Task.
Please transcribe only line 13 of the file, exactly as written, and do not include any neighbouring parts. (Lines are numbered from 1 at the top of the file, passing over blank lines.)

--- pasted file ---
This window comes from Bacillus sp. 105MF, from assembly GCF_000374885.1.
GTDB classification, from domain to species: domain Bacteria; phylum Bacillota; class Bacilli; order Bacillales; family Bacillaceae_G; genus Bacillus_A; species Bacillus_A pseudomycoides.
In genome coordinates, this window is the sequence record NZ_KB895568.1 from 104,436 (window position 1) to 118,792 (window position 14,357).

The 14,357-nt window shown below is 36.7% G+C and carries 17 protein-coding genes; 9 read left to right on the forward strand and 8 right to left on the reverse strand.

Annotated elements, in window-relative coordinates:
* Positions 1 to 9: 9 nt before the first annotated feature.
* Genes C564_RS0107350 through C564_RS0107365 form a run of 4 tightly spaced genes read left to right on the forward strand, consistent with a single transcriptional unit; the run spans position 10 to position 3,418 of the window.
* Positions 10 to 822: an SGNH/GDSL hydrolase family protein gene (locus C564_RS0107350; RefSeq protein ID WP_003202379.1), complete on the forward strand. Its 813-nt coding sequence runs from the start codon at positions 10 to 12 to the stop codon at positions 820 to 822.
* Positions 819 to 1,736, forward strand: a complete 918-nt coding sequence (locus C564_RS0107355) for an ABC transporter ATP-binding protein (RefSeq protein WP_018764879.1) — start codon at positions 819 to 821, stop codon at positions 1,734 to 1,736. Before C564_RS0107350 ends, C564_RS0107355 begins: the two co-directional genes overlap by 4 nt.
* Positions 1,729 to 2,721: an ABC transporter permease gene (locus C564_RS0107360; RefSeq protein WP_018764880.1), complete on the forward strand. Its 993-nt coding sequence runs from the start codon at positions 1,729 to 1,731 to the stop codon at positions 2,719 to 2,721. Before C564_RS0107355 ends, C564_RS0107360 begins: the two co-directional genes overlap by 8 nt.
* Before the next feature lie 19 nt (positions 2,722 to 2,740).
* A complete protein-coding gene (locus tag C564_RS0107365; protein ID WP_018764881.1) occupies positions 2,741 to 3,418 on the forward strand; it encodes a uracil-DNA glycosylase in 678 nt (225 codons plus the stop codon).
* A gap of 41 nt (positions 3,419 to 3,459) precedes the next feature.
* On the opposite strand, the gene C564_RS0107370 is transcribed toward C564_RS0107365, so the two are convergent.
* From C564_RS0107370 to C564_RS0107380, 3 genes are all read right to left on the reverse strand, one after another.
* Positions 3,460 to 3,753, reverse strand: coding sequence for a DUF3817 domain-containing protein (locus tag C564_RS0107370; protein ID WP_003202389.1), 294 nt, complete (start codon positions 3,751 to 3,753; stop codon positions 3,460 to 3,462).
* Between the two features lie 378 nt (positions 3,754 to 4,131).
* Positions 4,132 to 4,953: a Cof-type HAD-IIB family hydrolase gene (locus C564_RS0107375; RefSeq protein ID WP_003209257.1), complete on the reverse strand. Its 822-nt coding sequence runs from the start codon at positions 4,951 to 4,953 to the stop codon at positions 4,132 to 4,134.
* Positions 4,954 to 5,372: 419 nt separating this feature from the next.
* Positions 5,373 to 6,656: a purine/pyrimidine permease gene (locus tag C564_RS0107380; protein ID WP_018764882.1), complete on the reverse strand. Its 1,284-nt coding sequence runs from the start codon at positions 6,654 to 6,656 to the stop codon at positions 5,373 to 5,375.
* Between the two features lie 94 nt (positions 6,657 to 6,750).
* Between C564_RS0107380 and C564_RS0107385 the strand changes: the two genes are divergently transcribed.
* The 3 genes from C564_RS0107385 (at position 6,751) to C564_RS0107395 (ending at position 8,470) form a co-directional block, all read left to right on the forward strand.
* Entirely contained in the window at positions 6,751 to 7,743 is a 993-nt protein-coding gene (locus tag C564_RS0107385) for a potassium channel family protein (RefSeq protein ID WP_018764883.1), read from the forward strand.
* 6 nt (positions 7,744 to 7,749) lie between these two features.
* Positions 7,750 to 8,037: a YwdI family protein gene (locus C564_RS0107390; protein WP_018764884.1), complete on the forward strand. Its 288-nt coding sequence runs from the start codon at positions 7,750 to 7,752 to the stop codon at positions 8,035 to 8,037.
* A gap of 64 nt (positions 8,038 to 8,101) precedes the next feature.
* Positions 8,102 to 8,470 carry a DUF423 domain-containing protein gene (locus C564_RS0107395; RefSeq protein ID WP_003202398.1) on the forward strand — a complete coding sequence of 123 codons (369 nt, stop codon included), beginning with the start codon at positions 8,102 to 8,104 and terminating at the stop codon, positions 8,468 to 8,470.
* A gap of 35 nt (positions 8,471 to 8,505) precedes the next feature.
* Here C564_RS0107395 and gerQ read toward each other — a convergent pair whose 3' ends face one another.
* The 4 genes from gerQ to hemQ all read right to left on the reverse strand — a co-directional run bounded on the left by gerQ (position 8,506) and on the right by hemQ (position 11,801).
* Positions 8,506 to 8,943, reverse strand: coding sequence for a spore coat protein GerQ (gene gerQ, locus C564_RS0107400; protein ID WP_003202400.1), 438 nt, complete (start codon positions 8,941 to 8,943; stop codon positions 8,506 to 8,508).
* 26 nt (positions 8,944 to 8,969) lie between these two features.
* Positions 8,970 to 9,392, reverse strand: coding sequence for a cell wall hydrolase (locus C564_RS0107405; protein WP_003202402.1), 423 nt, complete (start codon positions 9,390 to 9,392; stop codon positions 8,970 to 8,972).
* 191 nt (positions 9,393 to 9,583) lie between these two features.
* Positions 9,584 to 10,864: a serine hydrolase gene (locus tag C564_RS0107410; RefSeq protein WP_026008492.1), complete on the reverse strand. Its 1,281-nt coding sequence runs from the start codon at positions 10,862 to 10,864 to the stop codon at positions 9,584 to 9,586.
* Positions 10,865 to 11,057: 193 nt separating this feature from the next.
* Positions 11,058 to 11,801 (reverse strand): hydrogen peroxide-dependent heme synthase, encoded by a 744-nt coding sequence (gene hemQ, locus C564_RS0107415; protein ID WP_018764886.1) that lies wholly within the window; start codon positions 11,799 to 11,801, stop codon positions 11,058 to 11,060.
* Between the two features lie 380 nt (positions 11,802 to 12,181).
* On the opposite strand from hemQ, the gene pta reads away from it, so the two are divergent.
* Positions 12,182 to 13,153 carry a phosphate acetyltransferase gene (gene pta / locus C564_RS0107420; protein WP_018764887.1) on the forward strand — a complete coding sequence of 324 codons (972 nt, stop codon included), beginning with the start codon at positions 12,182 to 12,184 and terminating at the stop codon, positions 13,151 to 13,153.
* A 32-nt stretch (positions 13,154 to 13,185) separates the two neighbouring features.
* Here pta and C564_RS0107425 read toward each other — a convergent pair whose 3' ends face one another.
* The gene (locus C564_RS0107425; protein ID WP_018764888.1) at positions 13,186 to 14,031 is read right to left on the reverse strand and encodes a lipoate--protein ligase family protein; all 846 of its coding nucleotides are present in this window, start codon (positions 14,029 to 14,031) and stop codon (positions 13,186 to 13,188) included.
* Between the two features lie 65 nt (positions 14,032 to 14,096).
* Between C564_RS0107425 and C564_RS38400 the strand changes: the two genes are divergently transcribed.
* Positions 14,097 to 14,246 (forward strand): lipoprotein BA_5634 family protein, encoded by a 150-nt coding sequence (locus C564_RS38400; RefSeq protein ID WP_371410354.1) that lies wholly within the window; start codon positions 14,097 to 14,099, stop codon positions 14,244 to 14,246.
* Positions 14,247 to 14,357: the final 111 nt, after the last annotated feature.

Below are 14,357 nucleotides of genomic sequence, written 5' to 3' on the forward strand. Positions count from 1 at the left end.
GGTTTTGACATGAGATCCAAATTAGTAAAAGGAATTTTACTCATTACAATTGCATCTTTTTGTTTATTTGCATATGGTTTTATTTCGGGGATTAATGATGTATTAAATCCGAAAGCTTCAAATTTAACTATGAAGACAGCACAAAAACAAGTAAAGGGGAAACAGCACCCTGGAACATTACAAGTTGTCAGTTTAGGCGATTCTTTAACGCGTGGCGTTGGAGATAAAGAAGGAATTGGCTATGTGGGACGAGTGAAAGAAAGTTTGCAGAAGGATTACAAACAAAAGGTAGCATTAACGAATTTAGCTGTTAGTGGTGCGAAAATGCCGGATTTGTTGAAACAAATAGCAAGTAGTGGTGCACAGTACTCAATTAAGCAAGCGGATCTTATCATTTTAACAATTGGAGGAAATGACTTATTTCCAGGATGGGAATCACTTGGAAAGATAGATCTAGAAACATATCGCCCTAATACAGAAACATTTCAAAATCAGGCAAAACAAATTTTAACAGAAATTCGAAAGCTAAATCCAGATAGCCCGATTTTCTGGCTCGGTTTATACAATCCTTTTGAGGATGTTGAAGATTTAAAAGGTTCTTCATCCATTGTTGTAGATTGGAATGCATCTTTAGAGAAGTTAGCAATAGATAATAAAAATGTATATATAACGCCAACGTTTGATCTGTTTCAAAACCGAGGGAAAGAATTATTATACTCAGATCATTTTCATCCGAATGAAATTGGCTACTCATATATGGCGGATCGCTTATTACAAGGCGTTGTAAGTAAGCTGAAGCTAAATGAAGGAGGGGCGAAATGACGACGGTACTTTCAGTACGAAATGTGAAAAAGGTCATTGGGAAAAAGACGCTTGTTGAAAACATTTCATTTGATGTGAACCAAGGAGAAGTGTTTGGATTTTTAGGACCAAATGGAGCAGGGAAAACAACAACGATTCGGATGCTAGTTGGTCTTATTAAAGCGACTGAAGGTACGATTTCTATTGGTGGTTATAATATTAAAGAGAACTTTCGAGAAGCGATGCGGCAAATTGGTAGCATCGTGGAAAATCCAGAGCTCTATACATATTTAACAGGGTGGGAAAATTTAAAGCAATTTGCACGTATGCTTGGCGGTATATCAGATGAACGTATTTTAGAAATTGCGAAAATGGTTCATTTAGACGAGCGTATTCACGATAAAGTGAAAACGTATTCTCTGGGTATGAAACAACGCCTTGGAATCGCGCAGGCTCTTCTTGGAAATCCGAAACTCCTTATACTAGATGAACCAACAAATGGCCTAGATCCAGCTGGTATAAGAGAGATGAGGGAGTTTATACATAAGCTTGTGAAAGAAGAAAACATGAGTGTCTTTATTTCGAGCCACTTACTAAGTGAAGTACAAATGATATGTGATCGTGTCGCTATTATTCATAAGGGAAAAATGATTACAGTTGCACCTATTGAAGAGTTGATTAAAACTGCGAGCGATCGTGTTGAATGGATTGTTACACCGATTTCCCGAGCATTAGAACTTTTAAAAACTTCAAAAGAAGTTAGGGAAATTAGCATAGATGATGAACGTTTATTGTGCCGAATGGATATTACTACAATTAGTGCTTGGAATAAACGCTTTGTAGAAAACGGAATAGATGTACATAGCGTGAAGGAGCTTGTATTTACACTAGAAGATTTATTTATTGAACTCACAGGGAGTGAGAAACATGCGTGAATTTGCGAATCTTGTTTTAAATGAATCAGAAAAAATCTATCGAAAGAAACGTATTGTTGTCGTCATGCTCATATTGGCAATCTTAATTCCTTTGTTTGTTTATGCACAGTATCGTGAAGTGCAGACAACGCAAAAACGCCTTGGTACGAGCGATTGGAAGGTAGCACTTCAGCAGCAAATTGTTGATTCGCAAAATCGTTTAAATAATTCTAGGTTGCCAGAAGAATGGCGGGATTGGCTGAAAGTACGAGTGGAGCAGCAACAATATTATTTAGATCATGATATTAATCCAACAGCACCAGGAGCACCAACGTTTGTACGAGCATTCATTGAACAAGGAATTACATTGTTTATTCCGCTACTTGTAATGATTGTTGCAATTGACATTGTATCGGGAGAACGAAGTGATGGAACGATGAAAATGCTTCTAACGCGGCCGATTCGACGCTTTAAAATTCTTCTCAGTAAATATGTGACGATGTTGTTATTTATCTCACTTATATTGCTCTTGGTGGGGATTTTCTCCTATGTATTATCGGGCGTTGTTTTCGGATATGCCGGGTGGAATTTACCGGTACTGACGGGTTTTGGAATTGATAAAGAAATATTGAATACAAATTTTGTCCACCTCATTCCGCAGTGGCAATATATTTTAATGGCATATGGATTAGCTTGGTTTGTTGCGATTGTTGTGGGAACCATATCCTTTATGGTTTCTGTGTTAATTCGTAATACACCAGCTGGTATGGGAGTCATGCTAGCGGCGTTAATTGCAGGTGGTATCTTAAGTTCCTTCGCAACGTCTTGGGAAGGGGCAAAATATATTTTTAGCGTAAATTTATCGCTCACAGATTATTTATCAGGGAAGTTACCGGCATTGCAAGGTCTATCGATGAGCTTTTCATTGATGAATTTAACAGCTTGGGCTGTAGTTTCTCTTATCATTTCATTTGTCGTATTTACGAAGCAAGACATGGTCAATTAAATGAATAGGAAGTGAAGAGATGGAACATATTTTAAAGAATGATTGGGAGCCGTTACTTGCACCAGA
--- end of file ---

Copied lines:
* A gap of 41 nt (positions 3,419 to 3,459) precedes the next feature.